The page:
There is an empire being built in Austin.
At Muyshondt, we appreciate simple expressions of genius in whatever form they might take. It’s here, where the details matter; because the creation of something great draws on the minute experiences of a life in its entirety, and these expressions in turn serve to add depth and color to our own lives, ultimately inspiring a totally different medium of creation.
There is an art and respect for high craft in the creation of a proper meal, one that caters to all five senses, and is an integral part of the fabric of human experience. We are thusly pleased to share with you this latest Profile in Light, illuminating someone who has great mastery of their craft, and whose creations are as much an expression of an interesting life, as they are a perfect arrangement of flavors and spices.
Brothers Tatsu and Shion Aikawa are creating some of the most impressive and revolutionary culinary concepts this side of the Pacific. A bold statement for sure, but in a city already filled to the brim with fantastic food – with everything from the world’s best barbecue, upstart trailers turned national franchises, now-iconic local fare from the 1970s, and very specific modern artisan twists on simple favorites forming the foundation of complete meals – The Aikawas have built something truly standout and spectacular.
Ramen is a staple of Japanese cuisine. It is ubiquitous, available anywhere and everywhere, much like you can find a hamburger anywhere in the United States. But a burger is not a burger is not a burger, and similarly ramen is a meal that crosses a complete spectrum of flavors and qualities. It is food that inspires obsession, particularly in expatriates longing for flavors of home.
Enter the Aikawa brothers, who in 2012 ushered in an Austin ramen renaissance with Ramen Tatsu-ya. On their first day open, they had a line out the door, and the lines have never stopped since. From that small ramen shop they have opened two other Ramen Tatsu-ya restaurants in Austin and one in Houston, a Texas BBQ - Japanese Fusion concept called Kemuri Tatsu-ya, Domo Alley-Gato - a casual Tokyo-style curry house & bar, and most recently, Dip Dip Dip Tatsu-ya, bringing one of Japan’s signature family-style culinary delights - Shabu Shabu - to Texas.
In the midst of a period of explosive growth for the brothers and their company, we are grateful to have sat down with Shion for an evening to talk about his approach to food, business, and what inspires him to create.
Muyshondt: So what’s your formal role at Ramen Tatsu-ya?
Shion Aikawa: I’d say I’m the ‘Operations Manager.’ While my brother does most of the physical cooking and recipe development, I do my best to help him fill holes in the product mix to create a cohesive menu. I approach restaurant management from the traditional Japanese perspective of ‘Kaizen,’ which is a method of implementing regular laser-focused adjustments with the ultimate aim of constant improvement.
Muyshondt: What’s your go-to comfort food?
Shion Aikawa: I love how Japanese curry is not just a comfort food, but a food that brings people together. And in the course of the months of research and development it takes to develop a new menu, by the time the restaurant is open, the cravings for all those nostalgic test dishes tend to return, which is when we know we’ve created something special.
“People in Texas are crazy, man.”
- Shion Aikawa, on the demand for hot soup in Texas
MS: If Ramen Tatsu-ya could be known for, or could only sell one dish, what would it be?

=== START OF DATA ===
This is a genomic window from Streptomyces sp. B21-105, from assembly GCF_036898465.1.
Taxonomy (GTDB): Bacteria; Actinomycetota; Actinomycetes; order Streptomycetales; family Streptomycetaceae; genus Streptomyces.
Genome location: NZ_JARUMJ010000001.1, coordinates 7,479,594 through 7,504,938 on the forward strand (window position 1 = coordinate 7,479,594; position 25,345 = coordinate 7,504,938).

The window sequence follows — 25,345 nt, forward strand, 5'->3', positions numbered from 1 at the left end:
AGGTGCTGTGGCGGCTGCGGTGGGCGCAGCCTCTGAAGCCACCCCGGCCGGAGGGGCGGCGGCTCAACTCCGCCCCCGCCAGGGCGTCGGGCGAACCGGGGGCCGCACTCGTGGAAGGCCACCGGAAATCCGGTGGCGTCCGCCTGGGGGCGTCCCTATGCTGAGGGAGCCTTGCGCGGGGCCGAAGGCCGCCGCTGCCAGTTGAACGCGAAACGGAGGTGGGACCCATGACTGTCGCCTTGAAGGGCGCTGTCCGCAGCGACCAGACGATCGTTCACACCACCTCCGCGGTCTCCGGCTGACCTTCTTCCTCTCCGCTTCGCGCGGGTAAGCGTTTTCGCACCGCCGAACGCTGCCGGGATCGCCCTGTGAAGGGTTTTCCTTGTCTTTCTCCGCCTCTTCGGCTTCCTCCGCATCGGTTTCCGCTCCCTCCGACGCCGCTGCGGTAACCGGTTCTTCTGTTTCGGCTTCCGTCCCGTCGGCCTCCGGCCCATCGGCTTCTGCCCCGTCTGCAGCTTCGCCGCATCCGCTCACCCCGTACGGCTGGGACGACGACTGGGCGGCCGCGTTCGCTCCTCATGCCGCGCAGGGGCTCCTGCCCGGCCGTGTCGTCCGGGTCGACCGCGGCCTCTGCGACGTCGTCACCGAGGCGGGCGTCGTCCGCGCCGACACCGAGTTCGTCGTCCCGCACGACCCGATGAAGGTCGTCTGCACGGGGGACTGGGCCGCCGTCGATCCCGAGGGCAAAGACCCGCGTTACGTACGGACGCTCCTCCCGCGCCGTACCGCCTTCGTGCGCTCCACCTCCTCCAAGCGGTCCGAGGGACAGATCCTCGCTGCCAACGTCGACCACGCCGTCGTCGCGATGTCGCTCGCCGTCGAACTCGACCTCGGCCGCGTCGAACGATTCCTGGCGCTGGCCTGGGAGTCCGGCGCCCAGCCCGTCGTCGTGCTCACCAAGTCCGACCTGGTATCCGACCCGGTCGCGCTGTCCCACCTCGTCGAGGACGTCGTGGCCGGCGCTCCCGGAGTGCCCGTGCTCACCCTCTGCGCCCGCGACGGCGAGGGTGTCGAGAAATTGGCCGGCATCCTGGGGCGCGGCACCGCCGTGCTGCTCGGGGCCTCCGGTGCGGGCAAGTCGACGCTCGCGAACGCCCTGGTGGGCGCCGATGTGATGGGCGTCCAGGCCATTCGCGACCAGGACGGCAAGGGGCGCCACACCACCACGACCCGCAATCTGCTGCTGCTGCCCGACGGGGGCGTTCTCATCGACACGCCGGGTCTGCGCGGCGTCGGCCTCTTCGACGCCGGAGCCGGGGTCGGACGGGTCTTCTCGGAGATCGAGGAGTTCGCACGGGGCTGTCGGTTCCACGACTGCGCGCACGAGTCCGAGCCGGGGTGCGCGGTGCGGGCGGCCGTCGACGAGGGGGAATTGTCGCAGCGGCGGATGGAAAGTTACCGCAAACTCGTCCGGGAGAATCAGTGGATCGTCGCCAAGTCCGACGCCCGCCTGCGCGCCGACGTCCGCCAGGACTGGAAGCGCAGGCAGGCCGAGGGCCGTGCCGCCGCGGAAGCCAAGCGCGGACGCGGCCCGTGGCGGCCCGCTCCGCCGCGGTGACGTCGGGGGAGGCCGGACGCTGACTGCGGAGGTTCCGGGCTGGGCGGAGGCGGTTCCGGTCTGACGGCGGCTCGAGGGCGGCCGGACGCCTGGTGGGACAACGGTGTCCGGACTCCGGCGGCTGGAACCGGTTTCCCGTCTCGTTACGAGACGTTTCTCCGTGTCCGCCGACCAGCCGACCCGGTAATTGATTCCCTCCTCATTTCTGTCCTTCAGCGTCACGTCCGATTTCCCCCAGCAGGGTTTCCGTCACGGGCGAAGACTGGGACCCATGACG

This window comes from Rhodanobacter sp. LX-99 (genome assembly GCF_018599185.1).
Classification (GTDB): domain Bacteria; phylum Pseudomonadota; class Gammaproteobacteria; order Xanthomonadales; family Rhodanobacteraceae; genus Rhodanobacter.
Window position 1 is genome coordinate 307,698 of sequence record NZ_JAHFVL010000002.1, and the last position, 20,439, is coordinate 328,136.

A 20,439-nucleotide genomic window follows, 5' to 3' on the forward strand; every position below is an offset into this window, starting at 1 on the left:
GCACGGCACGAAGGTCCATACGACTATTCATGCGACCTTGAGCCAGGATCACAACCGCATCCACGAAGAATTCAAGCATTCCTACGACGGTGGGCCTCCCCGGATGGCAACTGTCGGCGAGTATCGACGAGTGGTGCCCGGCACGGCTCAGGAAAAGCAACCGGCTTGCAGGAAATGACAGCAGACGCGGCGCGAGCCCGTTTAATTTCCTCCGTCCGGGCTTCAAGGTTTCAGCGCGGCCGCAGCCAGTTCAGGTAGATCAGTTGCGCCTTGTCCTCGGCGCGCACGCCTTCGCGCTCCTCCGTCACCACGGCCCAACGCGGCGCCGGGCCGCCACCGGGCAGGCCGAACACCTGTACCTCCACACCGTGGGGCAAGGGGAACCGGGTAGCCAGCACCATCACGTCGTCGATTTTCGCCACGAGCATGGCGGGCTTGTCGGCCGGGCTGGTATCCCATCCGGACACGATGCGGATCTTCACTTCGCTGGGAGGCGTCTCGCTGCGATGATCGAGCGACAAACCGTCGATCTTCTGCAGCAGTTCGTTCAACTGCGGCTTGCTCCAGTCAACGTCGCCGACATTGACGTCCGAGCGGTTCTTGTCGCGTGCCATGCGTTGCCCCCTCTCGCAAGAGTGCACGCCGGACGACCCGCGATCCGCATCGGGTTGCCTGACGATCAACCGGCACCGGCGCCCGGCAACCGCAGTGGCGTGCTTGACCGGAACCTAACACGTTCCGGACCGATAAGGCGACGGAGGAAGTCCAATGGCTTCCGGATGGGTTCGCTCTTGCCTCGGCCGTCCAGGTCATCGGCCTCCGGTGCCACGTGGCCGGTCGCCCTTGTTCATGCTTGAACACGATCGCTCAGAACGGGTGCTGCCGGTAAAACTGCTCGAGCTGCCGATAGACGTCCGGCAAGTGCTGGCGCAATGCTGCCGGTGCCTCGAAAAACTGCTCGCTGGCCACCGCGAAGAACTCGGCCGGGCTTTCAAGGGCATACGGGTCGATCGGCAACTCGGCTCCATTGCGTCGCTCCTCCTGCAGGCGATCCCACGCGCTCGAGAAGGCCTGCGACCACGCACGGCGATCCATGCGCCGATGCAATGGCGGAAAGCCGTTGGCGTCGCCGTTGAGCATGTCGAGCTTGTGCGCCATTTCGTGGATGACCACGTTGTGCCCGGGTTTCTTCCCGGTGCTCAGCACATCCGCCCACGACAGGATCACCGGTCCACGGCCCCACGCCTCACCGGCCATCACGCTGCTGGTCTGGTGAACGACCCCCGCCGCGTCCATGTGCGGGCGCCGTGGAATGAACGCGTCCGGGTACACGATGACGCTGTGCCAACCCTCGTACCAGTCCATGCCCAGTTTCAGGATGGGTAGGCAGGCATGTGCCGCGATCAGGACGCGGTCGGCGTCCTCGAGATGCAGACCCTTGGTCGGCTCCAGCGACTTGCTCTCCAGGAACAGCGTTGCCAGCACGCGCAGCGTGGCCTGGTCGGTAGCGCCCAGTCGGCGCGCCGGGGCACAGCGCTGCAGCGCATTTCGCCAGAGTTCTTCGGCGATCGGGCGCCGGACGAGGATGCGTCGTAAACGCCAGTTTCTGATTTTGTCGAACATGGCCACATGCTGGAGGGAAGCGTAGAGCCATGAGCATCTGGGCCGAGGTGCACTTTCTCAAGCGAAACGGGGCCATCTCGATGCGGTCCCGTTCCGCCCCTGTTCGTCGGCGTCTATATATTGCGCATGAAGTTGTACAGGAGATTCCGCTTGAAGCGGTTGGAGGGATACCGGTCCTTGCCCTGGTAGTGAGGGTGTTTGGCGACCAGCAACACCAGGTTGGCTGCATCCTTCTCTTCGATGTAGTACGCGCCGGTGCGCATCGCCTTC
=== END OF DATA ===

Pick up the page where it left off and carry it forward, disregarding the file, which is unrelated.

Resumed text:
SA: A totally vegan veggie curry, but one that die-hard meat eaters aren’t afraid to love.
MS: So why Austin?
SA: My brother has lived in Austin longer than I have, and simply wanted to open a Ramen shop here because one just didn’t exist.
MS: Were you ever worried about having trouble selling ramen in the heat of a Texas summer?
SA: Absolutely, but people in Texas are crazy, man. We had a line out the door on the first day, which was a reaction that we never could have planned from the local foodie community. But that’s kinda what it takes to make it in the restaurant world. You can’t think about it too much, and just have to be a little crazy.
MS: Where do you go to seek culinary inspiration?
SA: One thing that’s really important to us for our Austin restaurants is that we maintain Japan’s traditions of apprenticeship – in our case, the passing on of family recipes, while developing our own traditions to pass down, and creating a new outlet in Austin for genuine Japanese culture and cuisine.
My brother and I make a point to get home to Tokyo as often as we can – especially during the fall festival season, to see our grandmother, and visit a few local mom-and-pop restaurants while we’re there. These are the types of places where you can walk in and feel like you’re part of a family – part of their bigger picture. I want people to be able to walk into Ramen Tatsu-ya and feel the same way – whether they’re Japanese expats seeking comfort food, or local Austin foodies looking for an authentic example of what it means to be Japanese.
We attended the soft opening of Dip Dip Dip Tatsu-ya, and their interpretation of Shabu Shabu is authentic, delicious, and in parts has a particular Aikawa Texas flare as pioneered at Ramen Tatsu-ya and refined with each successive concept.
We are frequent visitors to the Tatsu-ya restaurants. Their work is always a feast for the senses – not only in food, but in all the other little details that accompany it: the architecture, the art, the presentation, the experience. Every little detail matters, and rarely are they quite so well attended to as this. We are grateful to Shion for taking the time to chat with us, and if you find yourself in Austin, a stop at Dip Dip Dip and any of the other Tatsu-ya family of restaurants should be at the top of your list.
- M -